THE NEW PLANTS
It was the end of June and the 4’ x 8’ space in the greenhouse was empty. A friend of mine had some extra Purple Pineapple plants that he passed on to me. This variety has a unique quality; when it gets more than four hours of darkness it initiates flowering.
I collected the plants near the end of June. They were in 6” containers. I added nylon wicks to the bottom of each container to make them self-watering by drawing water from the reservoir below. The 25 plants were about 15” high. They were growing outdoors during the day to get the sun’s free rays and then before sundown were placed in an indoor space illuminated by high-pressure-sodium (HPS) lamps. Thus they received light constantly.
As soon as I placed them in the greenhouse on June 22, the longest day of the year, the plants started to flower because they were receiving only about 15 hours of light and nine of darkness. No light deprivation was
needed. In order to keep them from flowering I would have had to interrupt the dark cycle with light on an hourly basis.
The additional light that I am giving the plants is a 1000-watt HPS lamp on a light mover that is placed about 15” over the canopy. It is supplementing the natural light when the greenhouse is in shade, from 8am to 12noon and then from 3pm-6pm, controlled by a timer. This will help the plants develop bigger, more potent buds. They should be ready to harvest in another six weeks.
MAKING DRY ICE HASH
One of my favorite concentrates is dry ice hash. It is made from the trichomes that hold the cannabinoids and can be made from leaf trim or bud nugs. The process takes little equipment, virtually no “set-up” time, is
very safe, requires little time and effort, uses no chemicals such as butane or other solutes and results in a very pure product.
You will need dry-ice, a bubble bag with a 160-200 mesh screen, a pair of thick canvas or cotton gloves and a container that the bag fits over. Aside from the cannabis the only other ingredient used is dry ice. Dry ice is the solid form of CO2. It doesn’t go through a liquid stage just evaporates to a gas, leaving no residue.
The ice is very cold (-1090F) and will hurt your skin, so always wear gloves when handling it. I used a small kit that included a plastic container and a screen bag with insulated sides that fits over it and zips up. It had handles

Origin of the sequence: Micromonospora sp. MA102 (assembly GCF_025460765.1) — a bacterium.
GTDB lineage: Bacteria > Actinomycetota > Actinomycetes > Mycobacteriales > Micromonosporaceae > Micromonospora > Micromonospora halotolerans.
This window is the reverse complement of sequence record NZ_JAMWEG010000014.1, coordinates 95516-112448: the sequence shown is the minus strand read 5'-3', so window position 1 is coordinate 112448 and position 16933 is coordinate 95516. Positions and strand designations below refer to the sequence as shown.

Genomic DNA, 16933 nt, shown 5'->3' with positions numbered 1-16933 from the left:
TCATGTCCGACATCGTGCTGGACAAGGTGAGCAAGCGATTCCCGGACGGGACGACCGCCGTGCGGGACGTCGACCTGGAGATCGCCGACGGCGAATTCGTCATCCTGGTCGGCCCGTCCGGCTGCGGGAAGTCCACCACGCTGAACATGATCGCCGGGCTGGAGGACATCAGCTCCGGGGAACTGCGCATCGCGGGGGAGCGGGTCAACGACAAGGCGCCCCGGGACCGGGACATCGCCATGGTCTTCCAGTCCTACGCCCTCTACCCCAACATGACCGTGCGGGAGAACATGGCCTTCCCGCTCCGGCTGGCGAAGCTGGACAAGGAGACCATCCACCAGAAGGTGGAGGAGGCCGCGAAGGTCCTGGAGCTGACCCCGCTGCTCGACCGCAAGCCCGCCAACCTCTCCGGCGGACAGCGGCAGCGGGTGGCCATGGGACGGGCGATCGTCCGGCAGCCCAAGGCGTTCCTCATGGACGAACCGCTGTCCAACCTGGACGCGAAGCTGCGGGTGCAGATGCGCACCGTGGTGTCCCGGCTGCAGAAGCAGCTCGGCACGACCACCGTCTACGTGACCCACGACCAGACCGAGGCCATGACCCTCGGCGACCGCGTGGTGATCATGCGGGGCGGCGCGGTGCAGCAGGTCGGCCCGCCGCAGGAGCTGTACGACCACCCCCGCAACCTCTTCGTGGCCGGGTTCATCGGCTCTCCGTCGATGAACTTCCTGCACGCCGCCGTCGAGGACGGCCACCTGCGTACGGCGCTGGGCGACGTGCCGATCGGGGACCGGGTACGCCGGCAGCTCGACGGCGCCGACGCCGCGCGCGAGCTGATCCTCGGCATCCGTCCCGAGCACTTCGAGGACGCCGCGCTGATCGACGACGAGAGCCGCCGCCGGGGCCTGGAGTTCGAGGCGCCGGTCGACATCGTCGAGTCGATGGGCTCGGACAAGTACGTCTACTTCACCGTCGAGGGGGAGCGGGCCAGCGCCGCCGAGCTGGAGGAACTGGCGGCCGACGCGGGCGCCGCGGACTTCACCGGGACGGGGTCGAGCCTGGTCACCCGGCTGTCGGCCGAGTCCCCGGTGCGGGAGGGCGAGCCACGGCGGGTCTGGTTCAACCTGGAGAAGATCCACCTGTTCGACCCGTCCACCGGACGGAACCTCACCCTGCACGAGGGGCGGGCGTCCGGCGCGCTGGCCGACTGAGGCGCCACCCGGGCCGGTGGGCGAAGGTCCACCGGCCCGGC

attached that came in handy during the process.
I placed several ice cubes in the screen bag, and then I added a few ounces of chopped, not ground, trim and nugs. I shook the bag a few seconds, screen up, to mix it. I let it sit for a few minutes so the grass got cold and rigid.
Once I started shaking the bag and container the trichomes slammed up against the screen, broke free of the vegetation and fell through quite easily. They landed in a whitish golden pile as the CO2 gas vapors formed dissipating white clouds. As I shook the container three times each for 30 seconds, I kept each pile separate. As they started to turn green I noticed the first pile was the cleanest. After testing, this hash should only be used for edibles.
[Photo 1] The plants in the greenhouse get supplemental light during the day.
- [Photo 2] Before pruning.
- [Photo 3] The plants were pruned of extraneous vegetation to center their energy on growing buds.
- [Photo 4] Young buds. The plants were forced to flower about two weeks ago.
[Photo 5] All the ingredients required to make dry ice hash.
- [Photo 6] The vapors form clouds as the hash is shaken. The plants will use the CO2 if the shake takes place in the garden
- [Photo 6] Pile of hash ready to use.
- [Photo 7] Instant gratification.
TIP OF THE MONTH
Are you growing plants outdoors? Do you have some that are favorites, even while they are growing? Now is the time to start preserving the genetics. If you take clones of each plant, then when you’ve decided the best (after harvest), you can keep those that deserve another chance to enjoy summer. If you are using males for breeding, make sure to clone them too for future use.